Few owners of hijacked machines know they have been compromised
Spanish police have revealed that they have arrested three men responsible for one of the world's biggest networks of virus-infected computers.
All are Spanish citizens with no criminal records and limited hacking skills.
It is estimated that the so-called Mariposa botnet was made up of nearly 13 million computers in 190 countries.
It included PCs inside more than half of Fortune 1000 companies and more than 40 major banks, investigators said.
The criminals have so far only been identified by their internet names, netkairo, aged 31, johnyloleante, aged 30 and ostiator, 25.
Other arrests may follow, the investigators believe.
The first member of the gang was arrested in early February, when he inadvertently logged into the network without disguising the address of his computer.
His computer linked investigators to two more suspects who were arrested later in the month.
The botnet was being monitored and was rendered inactive in December, following a major investigation conducted by the FBI, the Spanish Guardia Civil and security experts around the world.
The network of computers was designed to steal sensitive information, including usernames, passwords, banking credentials and credit card data, from social media sites and other online e-mail services.
One of the arrested men had 800,000 pieces of personal data on his machine.
Some very high profile businesses were targeted.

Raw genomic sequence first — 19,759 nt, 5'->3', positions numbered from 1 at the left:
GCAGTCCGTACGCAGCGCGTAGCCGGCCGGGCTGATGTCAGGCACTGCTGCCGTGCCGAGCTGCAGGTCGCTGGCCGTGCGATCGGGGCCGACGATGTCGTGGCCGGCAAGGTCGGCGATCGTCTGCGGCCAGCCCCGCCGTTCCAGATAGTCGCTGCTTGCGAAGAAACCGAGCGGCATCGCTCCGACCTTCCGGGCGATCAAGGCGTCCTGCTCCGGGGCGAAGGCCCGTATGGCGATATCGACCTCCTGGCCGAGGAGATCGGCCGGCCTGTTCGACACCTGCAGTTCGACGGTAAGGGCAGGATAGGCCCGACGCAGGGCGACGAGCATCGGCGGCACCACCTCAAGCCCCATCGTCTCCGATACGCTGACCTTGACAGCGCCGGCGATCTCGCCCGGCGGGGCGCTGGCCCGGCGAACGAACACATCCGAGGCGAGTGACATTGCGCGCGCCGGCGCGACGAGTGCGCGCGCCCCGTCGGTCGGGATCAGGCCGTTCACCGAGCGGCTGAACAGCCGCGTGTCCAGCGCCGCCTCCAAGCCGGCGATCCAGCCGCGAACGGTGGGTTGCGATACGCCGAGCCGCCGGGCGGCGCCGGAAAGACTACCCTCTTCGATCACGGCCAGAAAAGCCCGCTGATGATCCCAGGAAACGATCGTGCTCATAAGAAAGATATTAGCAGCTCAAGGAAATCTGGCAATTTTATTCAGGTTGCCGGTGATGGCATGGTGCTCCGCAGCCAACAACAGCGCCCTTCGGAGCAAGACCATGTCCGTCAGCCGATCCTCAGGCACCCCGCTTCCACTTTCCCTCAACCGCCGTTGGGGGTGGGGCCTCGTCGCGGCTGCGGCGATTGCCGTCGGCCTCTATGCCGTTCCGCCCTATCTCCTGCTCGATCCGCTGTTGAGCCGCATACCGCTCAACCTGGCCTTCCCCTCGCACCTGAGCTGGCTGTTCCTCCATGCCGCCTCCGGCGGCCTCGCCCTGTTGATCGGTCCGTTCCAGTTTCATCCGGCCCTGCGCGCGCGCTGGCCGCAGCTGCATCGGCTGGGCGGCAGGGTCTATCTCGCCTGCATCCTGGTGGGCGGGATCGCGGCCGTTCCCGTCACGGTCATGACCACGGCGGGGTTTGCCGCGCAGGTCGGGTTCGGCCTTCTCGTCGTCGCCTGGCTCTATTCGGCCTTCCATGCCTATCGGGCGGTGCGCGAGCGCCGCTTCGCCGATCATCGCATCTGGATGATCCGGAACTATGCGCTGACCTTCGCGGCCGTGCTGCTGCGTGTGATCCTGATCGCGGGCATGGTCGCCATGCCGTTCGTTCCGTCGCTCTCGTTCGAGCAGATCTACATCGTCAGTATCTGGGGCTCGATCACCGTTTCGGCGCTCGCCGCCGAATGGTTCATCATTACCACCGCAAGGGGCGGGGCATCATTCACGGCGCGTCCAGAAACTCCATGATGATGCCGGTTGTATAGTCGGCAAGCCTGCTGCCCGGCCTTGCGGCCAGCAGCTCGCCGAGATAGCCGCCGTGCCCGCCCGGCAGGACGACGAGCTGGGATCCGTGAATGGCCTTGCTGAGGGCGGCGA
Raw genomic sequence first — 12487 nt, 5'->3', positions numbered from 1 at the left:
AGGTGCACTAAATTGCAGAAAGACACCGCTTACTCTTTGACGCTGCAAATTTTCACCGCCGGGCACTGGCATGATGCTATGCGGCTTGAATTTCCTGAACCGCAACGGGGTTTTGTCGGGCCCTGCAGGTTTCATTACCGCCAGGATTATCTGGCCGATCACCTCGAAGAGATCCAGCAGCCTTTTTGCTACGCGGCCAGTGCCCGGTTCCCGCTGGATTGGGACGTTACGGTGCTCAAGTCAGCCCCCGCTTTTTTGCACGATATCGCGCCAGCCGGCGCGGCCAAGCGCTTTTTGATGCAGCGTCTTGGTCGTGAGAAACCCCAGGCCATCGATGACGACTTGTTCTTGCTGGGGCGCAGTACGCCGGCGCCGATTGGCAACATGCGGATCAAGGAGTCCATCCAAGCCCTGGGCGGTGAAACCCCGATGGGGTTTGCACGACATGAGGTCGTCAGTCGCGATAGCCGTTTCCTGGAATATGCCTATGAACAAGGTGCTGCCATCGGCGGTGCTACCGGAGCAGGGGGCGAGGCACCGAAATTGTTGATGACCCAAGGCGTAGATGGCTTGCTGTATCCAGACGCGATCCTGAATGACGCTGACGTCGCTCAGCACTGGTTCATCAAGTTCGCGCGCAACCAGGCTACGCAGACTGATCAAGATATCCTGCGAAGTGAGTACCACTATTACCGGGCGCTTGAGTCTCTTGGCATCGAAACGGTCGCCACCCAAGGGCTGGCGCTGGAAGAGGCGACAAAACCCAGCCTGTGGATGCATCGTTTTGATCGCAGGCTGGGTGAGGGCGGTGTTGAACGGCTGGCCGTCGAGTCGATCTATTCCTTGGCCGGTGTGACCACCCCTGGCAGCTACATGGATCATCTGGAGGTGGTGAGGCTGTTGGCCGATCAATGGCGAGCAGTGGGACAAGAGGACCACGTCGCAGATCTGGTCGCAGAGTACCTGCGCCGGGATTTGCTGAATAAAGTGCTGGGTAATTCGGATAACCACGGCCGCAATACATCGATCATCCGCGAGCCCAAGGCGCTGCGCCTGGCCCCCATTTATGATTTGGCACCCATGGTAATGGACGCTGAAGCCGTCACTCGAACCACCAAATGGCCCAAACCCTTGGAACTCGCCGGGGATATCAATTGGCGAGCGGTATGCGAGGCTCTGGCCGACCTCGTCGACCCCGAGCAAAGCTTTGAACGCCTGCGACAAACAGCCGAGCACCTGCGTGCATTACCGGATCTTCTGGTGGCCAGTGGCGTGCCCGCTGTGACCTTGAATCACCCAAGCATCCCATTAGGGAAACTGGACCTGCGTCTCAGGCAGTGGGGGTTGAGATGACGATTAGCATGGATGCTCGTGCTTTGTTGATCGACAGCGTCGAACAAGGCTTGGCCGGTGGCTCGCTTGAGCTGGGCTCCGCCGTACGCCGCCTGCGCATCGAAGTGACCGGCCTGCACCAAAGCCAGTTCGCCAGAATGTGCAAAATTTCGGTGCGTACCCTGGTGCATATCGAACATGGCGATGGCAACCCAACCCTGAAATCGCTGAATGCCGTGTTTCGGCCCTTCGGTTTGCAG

"It would be easier for me to provide a list of the Fortune 1000 companies that weren't compromised," said Christopher Davis, chief executive of security firm Defence Intelligence, one of the firms that was invited to join the Mariposa Working Group, which was set up to deal with the botnet in May 2009.
Panda Security was also in the group.
Senior research advisor Pedro Bustamante said the criminals behind the botnet did not have "advanced hacking skills".
"This is very alarming because it proves how sophisticated and effective malware distribution software has become, empowering relatively unskilled cyber criminals to inflict major damage and financial loss," he said.
The gang made money by renting out parts of the botnet to other cyber-criminals as well as selling stolen credentials and using banking and credit card information to make transactions via so-called money mules.
Working with law enforcement agencies is not without its risks for security firms.
After the botnet was closed down, Defence Intelligence was hit by a Distributed Denial of Service (DDoS) attack as an apparent act of retaliation.
A DDoS attack occurs when a website is bombarded by requests for pages, often by a botnet, effectively taking it offline.
The attack was powerful enough to knock customers of an unnamed ISP offline for several hours.
The firm remains determined to pursue such cases.
"We will continue to fight the threat of botnets and the criminals behind them. We'll start by dismantling their infrastructure and won't stop until they're standing in front of a judge," said Mr Davis.